If you still find no hole, next move to the rest of the mattress. First on the top, then the sides, then underneath, systematically move all around the whole mattress placing the piece of paper and applying pressure to find the place where the escaping air blows out of the puncture and moves the piece of paper.

5. Mark the puncture

Once you find the hole, mark it with the marker pen or the duct tape so you can easily find it when you want to repair it.

Method 3: The Soapy Water Method

This is probably the surest way to find the puncture but I prefer to try the other two first as this way involves getting your mattress wet with soapy water. If you use this method, you will need to wash your mattress afterwards and then you will need to let it dry off completely for at least a couple of hours to avoid it going moldy. You can jump straight to this method and skip the first two depending on the situation.

You will need the following:

  • Somewhere you can manipulate your mattress
  • Your mattress
  • Dish washing liquid (or other similar washing product like shampoo)
  • Water
  • Spray bottle (a sponge or a wet rag can also be used if a spray bottle is not available)
  • Permanent marker or duct tape

How to do it:

1. Prepare the mattress

Lay your mattress out somewhere with enough space and inflate it. This time you won’t really need to be protected from wind or noise so you might not need to do it in your tent but if you are in the woods, you will want to try to avoid getting dirt or leaves etc. stuck to it.

2. Mix the soapy water solution

In the spray bottle, mix a little dish soap with the water. If you don’t have a spray bottle and are using a sponge or rag, mix the soapy mixture in whatever is at hand. Make sure you prepare enough to cover the whole mattress if necessary.

3. Check the valve

Starting at the valve, using the spray bottle, sponge or rag, apply a little soapy water and put some pressure on the inflated mattress. If there is a hole around the valve, the escaping air will make bubbles in the soapy mixture you applied and you will be able to see where the puncture is located.

4. Check the seams

If there is no problem around the valve, next repeat the procedure all along the seams. Apply the soapy mixture, put pressure on the mattress and check to see if the mattress blows bubbles in the liquid.

5. Check the rest of the mattress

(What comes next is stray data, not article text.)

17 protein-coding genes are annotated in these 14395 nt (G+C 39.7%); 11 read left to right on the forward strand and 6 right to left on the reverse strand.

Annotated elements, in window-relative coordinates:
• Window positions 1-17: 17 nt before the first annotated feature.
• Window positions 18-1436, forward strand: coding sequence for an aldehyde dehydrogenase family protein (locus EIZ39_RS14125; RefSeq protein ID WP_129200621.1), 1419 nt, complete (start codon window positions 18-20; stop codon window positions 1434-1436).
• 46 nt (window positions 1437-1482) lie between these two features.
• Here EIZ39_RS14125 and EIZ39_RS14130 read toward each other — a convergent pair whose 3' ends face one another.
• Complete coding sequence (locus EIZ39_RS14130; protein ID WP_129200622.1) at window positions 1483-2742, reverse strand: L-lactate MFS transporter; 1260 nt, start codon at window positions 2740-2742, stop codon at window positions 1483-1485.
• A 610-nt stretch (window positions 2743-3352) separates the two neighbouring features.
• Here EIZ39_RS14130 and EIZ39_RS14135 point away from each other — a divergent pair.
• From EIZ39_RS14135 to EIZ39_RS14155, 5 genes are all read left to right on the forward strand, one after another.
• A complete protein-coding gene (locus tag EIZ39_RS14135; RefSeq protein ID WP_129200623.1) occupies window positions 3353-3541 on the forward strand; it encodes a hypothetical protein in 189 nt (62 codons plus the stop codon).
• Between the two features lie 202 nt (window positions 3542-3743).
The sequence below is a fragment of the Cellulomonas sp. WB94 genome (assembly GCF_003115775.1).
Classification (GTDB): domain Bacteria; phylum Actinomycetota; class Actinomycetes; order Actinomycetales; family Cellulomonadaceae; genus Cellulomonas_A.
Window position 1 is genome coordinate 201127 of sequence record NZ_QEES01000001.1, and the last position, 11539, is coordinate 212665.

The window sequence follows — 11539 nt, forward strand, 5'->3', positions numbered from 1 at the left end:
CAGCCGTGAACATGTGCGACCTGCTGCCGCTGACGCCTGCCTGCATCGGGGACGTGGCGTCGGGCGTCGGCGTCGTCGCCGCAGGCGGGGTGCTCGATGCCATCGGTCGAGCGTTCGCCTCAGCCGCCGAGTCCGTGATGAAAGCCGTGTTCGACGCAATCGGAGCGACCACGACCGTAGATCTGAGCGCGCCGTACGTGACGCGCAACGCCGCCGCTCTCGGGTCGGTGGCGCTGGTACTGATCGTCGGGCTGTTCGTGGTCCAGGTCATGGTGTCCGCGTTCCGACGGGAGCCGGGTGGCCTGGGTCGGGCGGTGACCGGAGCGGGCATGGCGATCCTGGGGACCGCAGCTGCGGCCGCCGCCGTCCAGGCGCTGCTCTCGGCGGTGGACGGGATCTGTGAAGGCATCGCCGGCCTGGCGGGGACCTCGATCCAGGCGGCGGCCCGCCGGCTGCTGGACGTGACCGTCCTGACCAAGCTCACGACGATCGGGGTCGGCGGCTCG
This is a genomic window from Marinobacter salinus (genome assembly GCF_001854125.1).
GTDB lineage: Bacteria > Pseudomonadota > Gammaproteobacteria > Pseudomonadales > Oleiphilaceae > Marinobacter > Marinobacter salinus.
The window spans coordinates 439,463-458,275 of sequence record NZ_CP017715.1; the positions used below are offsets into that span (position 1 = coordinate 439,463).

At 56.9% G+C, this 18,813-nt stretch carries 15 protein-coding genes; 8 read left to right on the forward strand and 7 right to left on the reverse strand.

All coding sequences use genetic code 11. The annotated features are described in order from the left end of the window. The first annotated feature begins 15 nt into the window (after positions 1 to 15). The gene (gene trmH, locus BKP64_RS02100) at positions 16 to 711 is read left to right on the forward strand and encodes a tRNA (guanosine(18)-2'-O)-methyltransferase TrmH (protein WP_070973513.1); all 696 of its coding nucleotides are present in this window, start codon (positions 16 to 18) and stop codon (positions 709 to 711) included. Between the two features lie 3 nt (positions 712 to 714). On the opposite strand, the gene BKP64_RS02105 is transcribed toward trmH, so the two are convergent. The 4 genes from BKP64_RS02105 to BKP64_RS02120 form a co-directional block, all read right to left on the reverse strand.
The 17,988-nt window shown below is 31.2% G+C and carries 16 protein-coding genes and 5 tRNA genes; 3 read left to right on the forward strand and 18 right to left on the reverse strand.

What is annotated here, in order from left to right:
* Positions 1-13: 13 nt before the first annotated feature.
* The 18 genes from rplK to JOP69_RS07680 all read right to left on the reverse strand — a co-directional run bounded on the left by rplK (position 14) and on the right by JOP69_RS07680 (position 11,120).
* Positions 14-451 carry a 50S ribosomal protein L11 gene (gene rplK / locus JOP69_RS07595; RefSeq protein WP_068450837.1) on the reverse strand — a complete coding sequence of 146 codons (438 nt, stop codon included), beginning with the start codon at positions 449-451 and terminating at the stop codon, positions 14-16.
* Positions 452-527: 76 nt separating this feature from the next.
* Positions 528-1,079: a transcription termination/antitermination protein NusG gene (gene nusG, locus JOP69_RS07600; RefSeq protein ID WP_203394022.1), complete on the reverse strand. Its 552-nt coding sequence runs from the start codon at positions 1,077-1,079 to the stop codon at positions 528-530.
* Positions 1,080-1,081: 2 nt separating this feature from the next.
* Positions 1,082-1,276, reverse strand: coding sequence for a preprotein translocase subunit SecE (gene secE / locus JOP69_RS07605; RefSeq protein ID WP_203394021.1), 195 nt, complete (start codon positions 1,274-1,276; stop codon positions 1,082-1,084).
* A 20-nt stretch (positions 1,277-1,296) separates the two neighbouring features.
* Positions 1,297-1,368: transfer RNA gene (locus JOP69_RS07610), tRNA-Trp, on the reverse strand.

If you find no bubbles along the seam, next proceed to the rest of the mattress. As with the first two methods, systematically cover the top, sides and underneath to check for the bubbles that will reveal the location of the puncture.

6. Mark the puncture

Once you find the source of the leak, mark it with the pen or the duct tape so that it is easy to find again later when you want to repair the mattress.

7. Wash and dry the mattress

Wash the soapy water from the mattress with clean water and leave it to dry. It will take at least two hours to dry in a sunny or windy location but you may want to leave it a bit longer to make sure it is completely dry. Don’t fold up and store a mattress that hasn’t dried out fully. If it isn’t fully dried out, it can develop mold which will ruin your mattress.


As I mentioned before, this is how to find a hole in an air mattress if you are camping. Some people prefer to submerge an air mattress to look for bubbles but I tend to avoid this method as it risks getting the inside of the mattress wet and then it is almost impossible to dry again.

I usually try these methods in the order I have explained them as the first is the simplest and if I can find the puncture just by listening, I don’t need to spend time doing anything more elaborate. The third method is the most effective but also means you need to rinse and dry your mattress.

If you are at home, you might consider just jumping straight to the third method as this will allow you to find the hole quickly and effectively and then it is easy to leave your mattress to dry after. I hope all this was useful – there’s nothing more infuriating than an air mattress that keeps going flat!

Did you like my article? Do you have any more unusual methods for finding holes in air mattresses? Click here to see some other ideas on how to do it. Which one do you prefer? I’d love to hear from you so please leave me a comment! If you enjoyed my article, why not share it with your friends!